Henri Lambert, who had been President Abraham Lincoln's personal chef, established a saloon here in 1872. By 1880, the saloon had evolved into the 2-story, Adobe Street James Hotel. As a vital outpost of the Santa Fe Trail, Cimarron and the St. James are linked to early land grant settlers, ranchers, and desperados, including such notables as settlers Lucien Maxwell and Carlos Beaubien, Buffalo Bill Cody and his cohort Annie Oakley, Kit Carson, Frank and Jesse James, Wyatt Earp, Billy the Kid, and Blackjack Ketchum. The notorious gunman Clay Allison allegedly danced naked on the bar. The bar, once part of the present dining room, still has bullet holes in its pressed tin ceiling. See it: Corner of S. Collinson Avenue (New Mexico Highway 21 or Santa Fe Trail) and 17th Street in Cimarron's "old town" Telephone: (575) 376-2664; The hotel is open year round To learn more: https://uubar.publishpath.com/st-james
BUFFALO SOLDIERS HOME
At the end of the Civil War, Black cavalry and infantry troops known as buffalo soldiers were sent to the American west to take part in the Indian wars and the protection of settlers. The term “buffalo soldier” is said to have been applied to the Black troops by the Indians because of their short curly hair and their courage and fortitude, much admired qualities of the buffalo. The term was first applied to Black soldiers of the 10th Cavalry Regiment in 1866 by the Kiowa Indians in western Kansas after encounters with them. It was taken as a compliment by the troops and the 10th Cavalry adopted a picture of the buffalo as its regiment’s crest. Initially there was great opposition to the use of Black troops in the War; in the racist atmosphere of the day it was believed that African-Americans would not make good soldiers. However, in June 1862 the First Kansas Colored Volunteer Infantry was organized by Kansas Senator James H. Lane. In October 1862 a detachment of 225 troops from the First Kansas under the leadership of white officers encountered superior Confederate forces at Island Mound, Missouri and successfully held their ground against them. This first battle involving Black troops helped to defuse the prejudice against them. In May 1863 the U. S. Colored Volunteers was organized by the U. S. Army. Black soldiers fought in 449 engagements during the War, 39 of them considered major battles. See it: Located just inside the Express UUBar gates remains the rustic housing of Buffalo Soldiers who fought in the civil war.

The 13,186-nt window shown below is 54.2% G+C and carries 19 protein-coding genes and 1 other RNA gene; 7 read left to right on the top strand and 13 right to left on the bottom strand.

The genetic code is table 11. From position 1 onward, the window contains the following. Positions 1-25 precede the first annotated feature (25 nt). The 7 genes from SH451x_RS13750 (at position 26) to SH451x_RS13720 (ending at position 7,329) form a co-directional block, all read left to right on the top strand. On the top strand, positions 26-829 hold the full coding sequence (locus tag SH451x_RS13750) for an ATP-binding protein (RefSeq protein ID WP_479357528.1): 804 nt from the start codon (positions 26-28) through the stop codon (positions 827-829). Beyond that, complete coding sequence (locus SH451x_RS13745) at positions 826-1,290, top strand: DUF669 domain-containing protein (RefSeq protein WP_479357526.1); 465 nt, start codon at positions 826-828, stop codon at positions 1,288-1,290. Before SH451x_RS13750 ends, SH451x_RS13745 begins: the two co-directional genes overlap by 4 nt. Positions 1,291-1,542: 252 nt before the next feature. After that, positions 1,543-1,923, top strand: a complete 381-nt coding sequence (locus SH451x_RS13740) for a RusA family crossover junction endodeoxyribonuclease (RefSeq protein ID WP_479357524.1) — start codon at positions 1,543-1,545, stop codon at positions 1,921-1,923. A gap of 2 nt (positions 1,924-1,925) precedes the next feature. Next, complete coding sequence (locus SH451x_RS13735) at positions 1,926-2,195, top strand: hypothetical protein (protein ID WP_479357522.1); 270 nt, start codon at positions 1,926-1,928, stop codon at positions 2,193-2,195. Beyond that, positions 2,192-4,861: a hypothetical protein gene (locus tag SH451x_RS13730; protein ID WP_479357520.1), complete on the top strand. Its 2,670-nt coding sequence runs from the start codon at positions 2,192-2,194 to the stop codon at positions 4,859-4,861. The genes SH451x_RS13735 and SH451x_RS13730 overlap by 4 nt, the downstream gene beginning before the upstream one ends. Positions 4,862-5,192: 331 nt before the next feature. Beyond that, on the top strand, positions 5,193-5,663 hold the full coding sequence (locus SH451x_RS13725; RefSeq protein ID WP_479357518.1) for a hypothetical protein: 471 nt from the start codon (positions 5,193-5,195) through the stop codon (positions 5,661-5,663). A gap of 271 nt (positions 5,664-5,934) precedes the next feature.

LUCIEN MAXWELL HOUSE In 1841, the Mexican government granted a large tract of land in this area to Carlos Beaubien and Guadalupe Miranda. Beaubien's son-in-law, mountain man Lucien Maxwell, led the first settlers to the grant in 1848. With the help of his friend Kit Carson, Maxwell's settlement on the Rayado River prospered despite frequent Indian raids and harsh wilderness conditions. Maxwell moved his ranch north to the Cimarron River in 1857, the site of present-day Cimarron. There it became a famous stop on the Santa Fe Trail, bringing U.S. trade goods into New Mexico. By the 1930s, the old ranch house was in ruined condition, but it has since been rehabilitated. Available Facilities: The Lucien Maxwell House, also called the Maxwell-Abreu House, is a long adobe house with wide wooden posts and railing on the veranda. Begun in 1850, it originally had a flat roof and includes remnants of the Maxwell House (built in 1848). The existing house, only portions of which date back to the 19th century, is part of the Rayado Ranch, which is on the National Register of Historic Places and the New Mexico Register of Cultural Properties. The house shares the Rayado site with the Rayado Chapel (owned by the Catholic Church), the Martinez House, an adobe shed and barn, and other historic structures. See it: On the Philmont Scout Ranch. From Cimarron, proceed south along New Mexico Highway 21 for 11 miles to the museum.
To learn more: www.santafetrailnm.org/site72.html
Posted on Thu, March 16, 2017
by Jonathan McCoy